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Homing devices

Continuing to examine IHT in connection with residential property and ways of identifying potential clients in this area.

Following the efforts of the Daily Express to raise consciousness on inheritance tax, I have been looking at how this campaign and the considerable amount of other publicity have increasingly got clients asking their advisers about the tax.

As this phenomenon gains momentum, it is essential that advisers who want to be active in this market are equipped to have effective conversations with interested clients and are fully equipped to deliver the solutions that will enable them to profit from their involvement.

Part of the solution in the context of IHT planning may well be setting out an estate planning strategy in a report explaining how to deliver the desired results with regard to the distribution of one’s estate. It may well be that a fee is charged for this service.

Another part of the solution may be implementing the recommendations made. In respect of cash and investments, this may involve the use of a packaged product such as one of the many capital investment-based estate planning propositions such as loan trusts or discounted gift plans – or a combination.

An asset-class-based approach to estate planning is one that we at Technical Connection have advocated for some time. We think it brings clarity to the whole process. I have mentioned, by way of example, cash and investments. The other key asset classes for most individuals (and I accept that this list is not exhaustive) are residential property, private businesses and pension funds.

Based on the statistics we have seen and the general public’s preoccupation with residential property, it seems that this is the asset class that is most relevant when it comes to IHT. But, at first sight, it seems that it is an asset class that financial advisers who focus primarily on financial services-based products have the least commercial reason to be involved with. Be this as it may, when an asset is this important to clients, you cannot afford to ignore it.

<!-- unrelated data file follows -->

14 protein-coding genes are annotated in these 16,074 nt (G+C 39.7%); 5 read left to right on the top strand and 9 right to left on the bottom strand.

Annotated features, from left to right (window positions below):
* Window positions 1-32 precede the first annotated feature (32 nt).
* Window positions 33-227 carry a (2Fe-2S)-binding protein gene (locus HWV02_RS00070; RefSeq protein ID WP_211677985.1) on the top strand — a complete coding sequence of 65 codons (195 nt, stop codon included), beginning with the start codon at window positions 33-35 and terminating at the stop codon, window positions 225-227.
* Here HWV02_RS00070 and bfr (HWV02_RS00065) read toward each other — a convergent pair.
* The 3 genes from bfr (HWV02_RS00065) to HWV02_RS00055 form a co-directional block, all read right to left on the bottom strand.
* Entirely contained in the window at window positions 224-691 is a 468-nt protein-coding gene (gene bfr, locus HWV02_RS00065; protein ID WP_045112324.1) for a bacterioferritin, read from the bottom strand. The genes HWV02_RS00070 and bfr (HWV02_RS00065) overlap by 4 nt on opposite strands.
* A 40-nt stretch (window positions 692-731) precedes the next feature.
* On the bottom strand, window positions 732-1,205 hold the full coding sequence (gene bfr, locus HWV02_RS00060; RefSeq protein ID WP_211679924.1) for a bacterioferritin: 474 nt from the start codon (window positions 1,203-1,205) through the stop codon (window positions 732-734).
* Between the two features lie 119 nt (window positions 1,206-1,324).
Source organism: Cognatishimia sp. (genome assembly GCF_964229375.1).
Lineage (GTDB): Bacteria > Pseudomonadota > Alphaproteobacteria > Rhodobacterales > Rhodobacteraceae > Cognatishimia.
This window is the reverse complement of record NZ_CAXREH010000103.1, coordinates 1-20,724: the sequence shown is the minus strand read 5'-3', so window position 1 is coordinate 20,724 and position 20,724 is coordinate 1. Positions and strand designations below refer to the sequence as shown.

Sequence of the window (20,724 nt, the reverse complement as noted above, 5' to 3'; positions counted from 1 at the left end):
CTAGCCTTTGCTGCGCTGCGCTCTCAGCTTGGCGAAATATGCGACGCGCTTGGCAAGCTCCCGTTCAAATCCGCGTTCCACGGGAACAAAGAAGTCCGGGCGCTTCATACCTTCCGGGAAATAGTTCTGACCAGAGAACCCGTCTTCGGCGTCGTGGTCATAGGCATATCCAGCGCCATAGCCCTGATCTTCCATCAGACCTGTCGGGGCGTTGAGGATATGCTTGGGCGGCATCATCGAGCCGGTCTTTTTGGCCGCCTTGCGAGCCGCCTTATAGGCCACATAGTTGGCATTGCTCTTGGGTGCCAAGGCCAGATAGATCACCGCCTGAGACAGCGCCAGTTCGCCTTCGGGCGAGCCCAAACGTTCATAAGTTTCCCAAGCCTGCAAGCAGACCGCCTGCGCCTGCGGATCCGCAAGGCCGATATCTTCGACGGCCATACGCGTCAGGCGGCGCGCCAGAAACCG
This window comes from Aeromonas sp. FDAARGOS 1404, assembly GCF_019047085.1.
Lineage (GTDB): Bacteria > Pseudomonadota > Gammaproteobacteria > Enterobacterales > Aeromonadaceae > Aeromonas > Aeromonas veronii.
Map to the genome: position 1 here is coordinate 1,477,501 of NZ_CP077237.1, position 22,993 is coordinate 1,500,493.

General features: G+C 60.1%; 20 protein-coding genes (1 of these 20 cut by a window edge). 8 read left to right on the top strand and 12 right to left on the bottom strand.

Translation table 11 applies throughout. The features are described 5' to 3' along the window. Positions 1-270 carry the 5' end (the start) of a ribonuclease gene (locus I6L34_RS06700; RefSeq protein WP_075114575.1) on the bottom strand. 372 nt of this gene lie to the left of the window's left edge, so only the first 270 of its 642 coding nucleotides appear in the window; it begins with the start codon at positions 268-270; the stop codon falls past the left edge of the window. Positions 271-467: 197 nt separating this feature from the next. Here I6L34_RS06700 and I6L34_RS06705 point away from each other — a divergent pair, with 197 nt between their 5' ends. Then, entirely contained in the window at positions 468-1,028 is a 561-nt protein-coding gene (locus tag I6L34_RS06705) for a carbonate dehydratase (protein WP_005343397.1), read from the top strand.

As I mentioned in closing last week, substantial hurdles to lifetime giving have been erected and recently strengthened with the widening of the relevant property regime in the 2006 Budget and Finance Act.

The combination of the gift with reservation and pre-owned asset tax rules will, I think, conspire to impede effective lifetime giving of the main residence or a share for most owners. Aside from shared occupation with donees and full rental arrangements, there is little that can be done if donor occupation is to continue.

Does this mean that many of those couples whose IHT problem stems from the value of their main home are likely to have their nil-rate band intact for use on first death? I believe the answer will be yes if they do not have sufficient other appropriate assets to use the nil-rate band, as the main impediments to the giving of an interest in a private residence – the GWR and Poat rules – are pretty effective.

If lifetime planning will not be a realistic option for many householders, can the nil-rate band be used on the death of the first of a couple to die in connection with the main home?

In theory, yes, by using a debt or charge scheme, for example. However, in practice, the answer will be no for many people. For these people, if there is a strong will to do something about IHT, they may well be interested in considering a solution founded on an appropriate protection plan held in trust for those who will inherit the property.

The silver lining for IHT planners is most definitely the increased appeal of the protection solution. Perhaps its greatest appeal is that one does not have to change or complicate one’s life to accommodate it. There is no need to do anything with your most important asset – your home. Everything just continues as before.

Of course, this seemingly appealing solution does have a price and that is in the shape of the premiums. The cost will, in effect, be the price to pay for keeping one’s life simple. However, it may well be appropriate for the beneficiaries to contribute. After all, they will be benefiting.

I believe that the market for protection as an estate planning solution is one that will increase with rising property values and no relaxation in the IHT anti-avoidance rules.

All good marketing campaigns start with a segmentation exercise so as to ensure the message one is constructing is targeted at the right group of people, that is, those who are likely to be interested in your proposition.

In connection with the protection solution to the IHT problem, a reasonable segmentation exercise will lead us to focus on married couples or registered civil partners who own properties likely to be worth more than a single nil-rate band on the death of the second of the couple to die.

This value could rise to double the nil-rate band if, after an initial discussion, it is discovered that the use of the nil band in connection with the property on first death is feasible. Either way, a segment of all those with properties worth in excess of £285,000 or £570,000 will be one well worth targeting. Many advisers will have clients in this category, I am sure.

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